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Please use this identifier to cite or link to this item: http://repository.li.mahidol.ac.th/dspace/handle/123456789/2900
Title: Primaquine: the risks and the benefits
Authors: Ashley, Elizabeth A
Judith Recht
White, Nicholas J
Mahidol University. Faculty of Tropical Medicine. Mahidol-Oxford Tropical Medicine Research Unit
Keywords: Open Access article;Primaquine;G6PD deficiency;Malaria;Haemolysis
Issue Date: 2014
Citation: Malaria Journal. Vol.13, (2014), 418
Abstract: Primaquine is the only generally available anti-malarial that prevents relapse in vivax and ovale malaria, and the only potent gametocytocide in falciparum malaria. Primaquine becomes increasingly important as malaria-endemic countries move towards elimination, and although it is widely recommended, it is commonly not given to malaria patients because of haemolytic toxicity in subjects who are glucose-6-phosphate dehydrogenase (G6PD) deficient (gene frequency typically 3-30% in malaria endemic areas; >180 different genetic variants). In six decades of primaquine use in approximately 200 million people, 14 deaths have been reported. Confining the estimate to reports with known denominators gives an estimated mortality of one in 621,428 (upper 95% CI: one in 407,807). All but one death followed multiple dosing to prevent vivax malaria relapse. Review of dose-response relationships and clinical trials of primaquine in G6PD deficiency suggests that the currently recommended WHO single low dose (0.25 mg base/kg) to block falciparum malaria transmission confers a very low risk of haemolytic toxicity.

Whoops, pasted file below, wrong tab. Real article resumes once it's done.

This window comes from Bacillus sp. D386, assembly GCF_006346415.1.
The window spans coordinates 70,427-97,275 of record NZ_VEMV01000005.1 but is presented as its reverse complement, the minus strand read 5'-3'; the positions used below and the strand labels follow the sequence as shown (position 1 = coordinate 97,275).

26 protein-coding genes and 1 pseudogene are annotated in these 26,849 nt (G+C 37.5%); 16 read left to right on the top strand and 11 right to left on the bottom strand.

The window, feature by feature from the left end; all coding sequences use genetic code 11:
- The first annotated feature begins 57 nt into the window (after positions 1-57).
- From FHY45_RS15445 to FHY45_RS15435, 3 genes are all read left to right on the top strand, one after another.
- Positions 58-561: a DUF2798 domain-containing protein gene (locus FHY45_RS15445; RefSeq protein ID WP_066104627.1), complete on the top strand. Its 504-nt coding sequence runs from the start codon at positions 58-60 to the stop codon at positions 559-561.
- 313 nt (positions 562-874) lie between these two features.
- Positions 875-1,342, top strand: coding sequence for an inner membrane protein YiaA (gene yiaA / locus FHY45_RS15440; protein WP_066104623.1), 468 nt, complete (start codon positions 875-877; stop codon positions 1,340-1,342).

URI: http://repository.li.mahidol.ac.th/dspace/handle/123456789/2900
metadata.dc.identifier.url: http://www.malariajournal.com/content/13/1/418
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